Merely seeding a trojan package amongst a plethora of packages is insufficient. Majority of the developers make choices and decisions using a package-index service in combination with a search engine query (google, bing, etc) and of course stackoverflow.

[Speculative account] The actor now pivots to stackoverflow and creates an anonymous identity. Concealed behind this identity the actor can pose a simple question.

What is the replacement for dateutil.parser in python3?

Thereafter he/she creates additional identities and answers to this question with a hyperlink to the malicious python3-dateutil. The poser now scores answers with the this hyperlink.

Based on a ranking algorithm, any search engine would begin to index/score this question and any subsequent searches for “dateutil for python 3” would yield this stackoverflow link.

Act 4: Lie in Wait

Now the actor waits insidiously until the appropriate moment where a prey (data scientist/programmer/developer) incorporates the library into his/her software supply chain.

Act 5: Anti Predator Adaptions

This is not a new attack technique.

In 2016, Nikolai Philipp Tschacher documented and proved this technique as a part of his bachelor thesis.

Why haven’t commercial security vendors assessed and incorporated his research to improve detection techniques?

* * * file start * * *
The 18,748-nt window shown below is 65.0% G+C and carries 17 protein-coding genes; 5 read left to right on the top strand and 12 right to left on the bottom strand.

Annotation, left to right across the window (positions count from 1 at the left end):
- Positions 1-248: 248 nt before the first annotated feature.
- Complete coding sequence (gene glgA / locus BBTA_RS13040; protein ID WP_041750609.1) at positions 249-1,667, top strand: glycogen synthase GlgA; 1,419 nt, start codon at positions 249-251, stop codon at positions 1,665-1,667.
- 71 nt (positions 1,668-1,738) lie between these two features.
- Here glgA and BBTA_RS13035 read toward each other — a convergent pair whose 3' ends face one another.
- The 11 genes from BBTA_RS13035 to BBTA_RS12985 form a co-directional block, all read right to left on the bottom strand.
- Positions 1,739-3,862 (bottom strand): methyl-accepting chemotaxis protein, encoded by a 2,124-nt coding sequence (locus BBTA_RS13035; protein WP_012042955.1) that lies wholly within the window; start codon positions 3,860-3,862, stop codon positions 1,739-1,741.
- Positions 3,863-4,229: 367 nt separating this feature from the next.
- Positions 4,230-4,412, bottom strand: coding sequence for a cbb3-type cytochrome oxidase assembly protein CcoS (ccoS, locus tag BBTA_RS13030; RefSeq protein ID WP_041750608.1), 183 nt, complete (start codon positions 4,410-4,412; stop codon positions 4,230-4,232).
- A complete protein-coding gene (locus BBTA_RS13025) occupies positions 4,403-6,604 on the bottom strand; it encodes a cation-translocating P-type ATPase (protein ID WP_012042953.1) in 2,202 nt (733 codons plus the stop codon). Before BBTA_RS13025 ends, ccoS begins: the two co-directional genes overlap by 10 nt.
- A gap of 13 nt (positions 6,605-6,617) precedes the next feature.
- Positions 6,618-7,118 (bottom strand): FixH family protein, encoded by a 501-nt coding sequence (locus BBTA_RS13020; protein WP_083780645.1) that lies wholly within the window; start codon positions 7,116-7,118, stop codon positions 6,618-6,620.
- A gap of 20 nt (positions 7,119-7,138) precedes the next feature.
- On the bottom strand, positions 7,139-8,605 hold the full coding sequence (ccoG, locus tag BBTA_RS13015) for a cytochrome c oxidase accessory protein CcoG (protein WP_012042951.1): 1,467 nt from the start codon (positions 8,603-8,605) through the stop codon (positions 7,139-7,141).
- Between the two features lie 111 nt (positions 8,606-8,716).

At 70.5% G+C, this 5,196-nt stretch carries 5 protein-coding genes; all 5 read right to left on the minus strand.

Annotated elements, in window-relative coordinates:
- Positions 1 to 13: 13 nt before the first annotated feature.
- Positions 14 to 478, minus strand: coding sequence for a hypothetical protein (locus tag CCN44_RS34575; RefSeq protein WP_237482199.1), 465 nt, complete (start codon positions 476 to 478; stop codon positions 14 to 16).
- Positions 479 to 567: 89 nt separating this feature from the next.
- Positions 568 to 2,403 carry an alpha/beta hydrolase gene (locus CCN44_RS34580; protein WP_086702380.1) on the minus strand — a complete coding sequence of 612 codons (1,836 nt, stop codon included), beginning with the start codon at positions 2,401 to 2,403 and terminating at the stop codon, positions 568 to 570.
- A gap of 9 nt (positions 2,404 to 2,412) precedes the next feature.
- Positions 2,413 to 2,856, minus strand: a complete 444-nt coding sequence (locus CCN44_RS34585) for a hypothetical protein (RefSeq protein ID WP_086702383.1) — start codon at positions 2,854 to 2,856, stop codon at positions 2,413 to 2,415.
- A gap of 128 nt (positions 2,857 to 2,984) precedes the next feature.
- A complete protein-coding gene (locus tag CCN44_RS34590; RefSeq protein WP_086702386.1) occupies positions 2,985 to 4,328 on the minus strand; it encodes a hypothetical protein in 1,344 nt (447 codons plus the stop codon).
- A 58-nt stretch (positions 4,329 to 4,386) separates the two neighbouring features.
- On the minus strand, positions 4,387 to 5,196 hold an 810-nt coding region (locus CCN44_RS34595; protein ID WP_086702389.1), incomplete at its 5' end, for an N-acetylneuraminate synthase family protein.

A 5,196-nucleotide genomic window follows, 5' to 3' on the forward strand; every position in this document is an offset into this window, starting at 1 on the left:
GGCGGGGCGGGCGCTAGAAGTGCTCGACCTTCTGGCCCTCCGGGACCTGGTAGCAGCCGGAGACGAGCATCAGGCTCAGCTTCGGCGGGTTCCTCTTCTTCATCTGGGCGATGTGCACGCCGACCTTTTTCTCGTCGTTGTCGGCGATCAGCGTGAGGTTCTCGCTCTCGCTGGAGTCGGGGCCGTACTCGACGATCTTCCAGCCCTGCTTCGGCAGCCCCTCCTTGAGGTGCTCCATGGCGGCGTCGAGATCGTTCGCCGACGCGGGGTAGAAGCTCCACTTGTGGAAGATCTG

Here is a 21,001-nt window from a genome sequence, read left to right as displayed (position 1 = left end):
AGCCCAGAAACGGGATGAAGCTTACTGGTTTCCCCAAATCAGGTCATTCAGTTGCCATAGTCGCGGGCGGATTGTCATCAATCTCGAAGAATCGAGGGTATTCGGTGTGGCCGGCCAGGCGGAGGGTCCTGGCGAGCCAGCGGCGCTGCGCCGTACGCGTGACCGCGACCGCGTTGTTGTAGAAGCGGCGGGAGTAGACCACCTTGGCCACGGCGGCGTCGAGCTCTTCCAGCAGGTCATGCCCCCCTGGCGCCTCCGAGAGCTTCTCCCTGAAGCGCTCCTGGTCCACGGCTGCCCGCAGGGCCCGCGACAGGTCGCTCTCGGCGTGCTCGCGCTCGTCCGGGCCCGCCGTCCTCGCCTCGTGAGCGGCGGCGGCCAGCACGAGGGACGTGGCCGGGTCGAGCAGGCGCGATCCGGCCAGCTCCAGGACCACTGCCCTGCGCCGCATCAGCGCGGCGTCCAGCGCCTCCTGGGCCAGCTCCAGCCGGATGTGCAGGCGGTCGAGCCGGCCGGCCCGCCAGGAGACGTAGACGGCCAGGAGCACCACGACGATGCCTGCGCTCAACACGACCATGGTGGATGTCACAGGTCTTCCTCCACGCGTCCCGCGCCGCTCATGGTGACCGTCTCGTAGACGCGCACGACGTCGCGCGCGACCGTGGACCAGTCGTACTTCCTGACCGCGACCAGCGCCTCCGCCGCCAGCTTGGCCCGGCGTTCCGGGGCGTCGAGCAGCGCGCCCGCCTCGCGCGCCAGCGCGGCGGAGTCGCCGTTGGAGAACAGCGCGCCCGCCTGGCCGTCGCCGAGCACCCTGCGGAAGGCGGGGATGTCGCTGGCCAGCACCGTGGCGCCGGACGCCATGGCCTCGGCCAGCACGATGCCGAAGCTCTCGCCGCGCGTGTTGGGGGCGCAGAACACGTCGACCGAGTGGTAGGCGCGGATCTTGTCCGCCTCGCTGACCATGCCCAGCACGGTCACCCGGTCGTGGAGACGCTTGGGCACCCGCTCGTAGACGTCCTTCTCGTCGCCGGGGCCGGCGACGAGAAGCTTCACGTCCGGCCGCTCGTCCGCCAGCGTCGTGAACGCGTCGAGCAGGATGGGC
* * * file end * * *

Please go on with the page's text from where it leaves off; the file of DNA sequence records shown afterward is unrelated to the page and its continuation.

Some statistical numbers from Nikolai’s thesis for the uploaded packages and their installations:

  • 214 total different uploaded typo packages on three different package repositories
  • 92 average installations per package
  • The standard derivation of installations per package is 433 and thus relatively high
  • The most installed package (urllib2) received 3929 unique installations in almost 2 weeks (284 average installations per day)
  • The most installed package per day was bs4 with 366 unique daily installations on average
  • The least installed package had only one installation (Probably by a mirror or crawler)


  • For engineers — Be informed and pay more attention prior to depending on any library. Use your own judgement and assess all transitive dependencies as well.
  • For engineers — Incorporate a formal verification process as a part of your code reviews and CI pipeline to ensure that such libraries are not imported.
  • For engineers — Identify all trigger functions in your application’s call path to assess attack surface exposure.
  • For vendors — Stop spending dollars in messaging your product and start paying attention to improving detection techniques. An obvious one is to simply check string edit distance of packages being installed. If you see ‘pip install xyz’, compare ‘xyz’ to the top 500 PyPI packages, and see if it’s close, but not the same, as an existing package — bonus points if the difference is in a lookalike character such as 0/O, l/L/I, etc.
  • For publishers/vendors — Avoid selling FUD and provide insights / solutions that a customer can incorporate to solve for these emerging threats.
  • For customers — Ask vendors hard questions to ensure that such detection is provable.


List of other packages in ecosystem with traits of mimicry and camouflage since 2017

Credit : via

Evolving Threat series — Infiltrating Python’s Software Supply Chain was originally published in ShiftLeft Blog on Medium, where people are continuing the conversation by highlighting and responding to this story.

*** This is a Security Bloggers Network syndicated blog from ShiftLeft Blog - Medium authored by Chetan Conikee. Read the original post at: